In Mexico, this wonderful dish is traditionally served in the fall, when the walnuts for the creamy nogada sauce are harvested in northern Mexico. The combination of the pulled pork, the sweetness of the raisins, almonds and candied fruit, with the spicy heat of the chiles, is bound to conquer refined palates anywhere.

Stuffed Poblano Chiles in Walnut Sauce
Chiles en Nogada
Serves 10

For the filling
1 lb (500 g) pork loin
1 to 2 tablespoons vegetable oil
4 large cloves garlic, chopped
½ cup chopped onion
3 large ripe tomatoes, seeded and chopped
½ cup canned tomato sauce
Dash each of cinnamon, cumin, cloves
½ cup chopped cooked ham
¼ cup chopped almonds
¼ cup raisins, soaked in water
½ cup chopped, candied citron or
¼ cup each, peeled and chopped fresh apple, pear, and peach
Dash each of salt, sugar

Cook the pork loin in boiling salted water for 12 to 15 minutes or until tender. Drain and reserve the broth. When the pork is cool enough to handle, shred it with your fingers and set aside.

In a saucepan, heat the oil over medium heat and sauté the garlic and onion until the onion is transparent. Add the chopped tomatoes and tomato sauce, and continue cooking for a few minutes longer. Stir in the pork, ½ to 1 cup of the reserved broth, the cinnamon, cumin, cloves, ham, almonds, drained raisins, and citron. Bring to a boil and simmer for 5 to 8 minutes, or until the sauce has thickened and the fruit is tender. Set aside to cool.

For the Sauce
1 slice of bread
½ cup milk
1 cup chopped walnuts
1 (4 oz/125 g) package cream cheese or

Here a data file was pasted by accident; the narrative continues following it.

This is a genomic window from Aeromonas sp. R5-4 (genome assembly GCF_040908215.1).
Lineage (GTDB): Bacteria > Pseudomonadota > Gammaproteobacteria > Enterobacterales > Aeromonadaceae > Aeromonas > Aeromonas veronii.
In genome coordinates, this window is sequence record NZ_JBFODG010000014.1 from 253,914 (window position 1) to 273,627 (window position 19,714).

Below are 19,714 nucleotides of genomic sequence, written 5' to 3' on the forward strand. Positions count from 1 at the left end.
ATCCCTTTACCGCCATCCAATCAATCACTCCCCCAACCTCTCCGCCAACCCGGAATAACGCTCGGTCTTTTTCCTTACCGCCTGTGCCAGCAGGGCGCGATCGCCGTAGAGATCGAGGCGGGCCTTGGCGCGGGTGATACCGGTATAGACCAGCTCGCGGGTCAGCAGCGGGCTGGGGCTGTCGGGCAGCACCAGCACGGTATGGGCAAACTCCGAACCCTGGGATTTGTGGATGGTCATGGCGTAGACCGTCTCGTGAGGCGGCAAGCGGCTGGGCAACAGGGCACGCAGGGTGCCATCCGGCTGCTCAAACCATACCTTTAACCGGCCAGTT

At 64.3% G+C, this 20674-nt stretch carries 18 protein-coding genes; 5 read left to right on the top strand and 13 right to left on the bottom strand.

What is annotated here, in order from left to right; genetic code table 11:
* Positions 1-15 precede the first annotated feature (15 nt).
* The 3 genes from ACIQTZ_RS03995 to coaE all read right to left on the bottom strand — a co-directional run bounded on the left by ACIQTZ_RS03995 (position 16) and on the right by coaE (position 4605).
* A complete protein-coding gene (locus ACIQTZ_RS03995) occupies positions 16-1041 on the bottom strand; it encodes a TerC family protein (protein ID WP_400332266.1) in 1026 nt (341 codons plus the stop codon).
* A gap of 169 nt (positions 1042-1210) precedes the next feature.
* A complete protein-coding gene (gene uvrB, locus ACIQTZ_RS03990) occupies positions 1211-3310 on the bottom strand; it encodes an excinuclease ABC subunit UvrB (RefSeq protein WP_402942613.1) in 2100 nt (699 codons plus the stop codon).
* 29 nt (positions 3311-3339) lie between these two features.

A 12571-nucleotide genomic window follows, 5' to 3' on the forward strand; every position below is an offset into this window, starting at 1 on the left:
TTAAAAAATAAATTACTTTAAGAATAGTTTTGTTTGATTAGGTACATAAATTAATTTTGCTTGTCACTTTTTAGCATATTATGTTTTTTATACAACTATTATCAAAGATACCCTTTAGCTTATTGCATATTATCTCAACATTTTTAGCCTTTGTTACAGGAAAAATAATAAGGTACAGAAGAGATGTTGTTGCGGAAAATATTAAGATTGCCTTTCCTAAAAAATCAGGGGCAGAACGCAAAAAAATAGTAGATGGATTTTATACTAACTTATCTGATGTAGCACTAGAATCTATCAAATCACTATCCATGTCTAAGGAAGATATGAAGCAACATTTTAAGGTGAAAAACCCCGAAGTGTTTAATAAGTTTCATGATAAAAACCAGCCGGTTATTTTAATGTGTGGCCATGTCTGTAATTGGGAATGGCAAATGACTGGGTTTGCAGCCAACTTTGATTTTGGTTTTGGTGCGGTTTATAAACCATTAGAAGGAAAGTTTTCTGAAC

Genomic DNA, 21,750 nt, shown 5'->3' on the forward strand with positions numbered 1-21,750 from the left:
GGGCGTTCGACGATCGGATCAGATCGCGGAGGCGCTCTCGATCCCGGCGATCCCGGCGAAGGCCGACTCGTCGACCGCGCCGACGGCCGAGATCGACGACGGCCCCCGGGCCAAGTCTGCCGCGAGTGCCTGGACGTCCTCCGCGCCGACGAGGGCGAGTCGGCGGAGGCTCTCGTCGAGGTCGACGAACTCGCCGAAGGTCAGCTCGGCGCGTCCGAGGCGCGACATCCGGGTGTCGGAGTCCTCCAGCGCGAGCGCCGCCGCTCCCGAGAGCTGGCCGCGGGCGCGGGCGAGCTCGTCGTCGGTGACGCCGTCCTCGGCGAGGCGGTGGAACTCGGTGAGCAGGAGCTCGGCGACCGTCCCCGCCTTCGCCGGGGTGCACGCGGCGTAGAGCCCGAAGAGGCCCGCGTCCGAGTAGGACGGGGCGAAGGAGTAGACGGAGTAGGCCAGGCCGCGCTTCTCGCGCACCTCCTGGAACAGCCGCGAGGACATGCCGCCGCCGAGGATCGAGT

125 g. Mexican Queso Fresco
Dash each of cinnamon, sugar
1 teaspoon dry sherry

Soak the bread in the milk. In a blender or food processor, half an hour before serving the chiles, blend the walnuts with the cheese, soaked bread, sherry, cinnamon and sugar. The nogada sauce should be thick. Keep at room temperature until ready to serve.

For the chiles
10 small Poblano chiles, roasted, peeled and seeded
1 to 2 pomegranate(s) or
1 (2 oz/60 g) jar red pimientos
¼ cup fresh parsley, chopped

Fill each chile with a spoonful of the pork mixture and carefully place each stuffed chile on a serving platter. Cover the chiles with the nogada sauce and garnish with pomegranate seeds and parsley.

Serve this festive dish at room temperature with good French bread on the side and celebrate the Mexican Independence.

Note: In later years, cooks wanting a smoother creamy sauce for the nogada, introduced cream cheese, but the original recipe called for queso fresco (fresh cheese), which fortunately, is now available anywhere in English North America where Mexican products are sold.


VIDEO: Chiles en Nogada with the World’s Premier Culinary College

Credit: Culinary Institute of America in San Antonio, Texas

Here is another colourful dish that can be served as an appetizer with small corn tortillas or as a salad.

Nopalitos Salad

ENSALADA DE NOPALES (Cactus Leaves Salad)